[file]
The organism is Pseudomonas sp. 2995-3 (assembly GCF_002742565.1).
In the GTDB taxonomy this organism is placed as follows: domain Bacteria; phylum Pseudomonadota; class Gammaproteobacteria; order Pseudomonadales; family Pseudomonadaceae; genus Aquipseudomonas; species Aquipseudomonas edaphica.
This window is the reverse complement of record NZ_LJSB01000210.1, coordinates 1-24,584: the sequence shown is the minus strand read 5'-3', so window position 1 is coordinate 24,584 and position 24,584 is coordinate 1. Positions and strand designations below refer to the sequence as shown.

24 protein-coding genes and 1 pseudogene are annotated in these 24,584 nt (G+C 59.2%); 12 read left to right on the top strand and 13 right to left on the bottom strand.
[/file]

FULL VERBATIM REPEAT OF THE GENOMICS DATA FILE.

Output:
The organism is Pseudomonas sp. 2995-3 (assembly GCF_002742565.1).
In the GTDB taxonomy this organism is placed as follows: domain Bacteria; phylum Pseudomonadota; class Gammaproteobacteria; order Pseudomonadales; family Pseudomonadaceae; genus Aquipseudomonas; species Aquipseudomonas edaphica.
This window is the reverse complement of record NZ_LJSB01000210.1, coordinates 1-24,584: the sequence shown is the minus strand read 5'-3', so window position 1 is coordinate 24,584 and position 24,584 is coordinate 1. Positions and strand designations below refer to the sequence as shown.

24 protein-coding genes and 1 pseudogene are annotated in these 24,584 nt (G+C 59.2%); 12 read left to right on the top strand and 13 right to left on the bottom strand.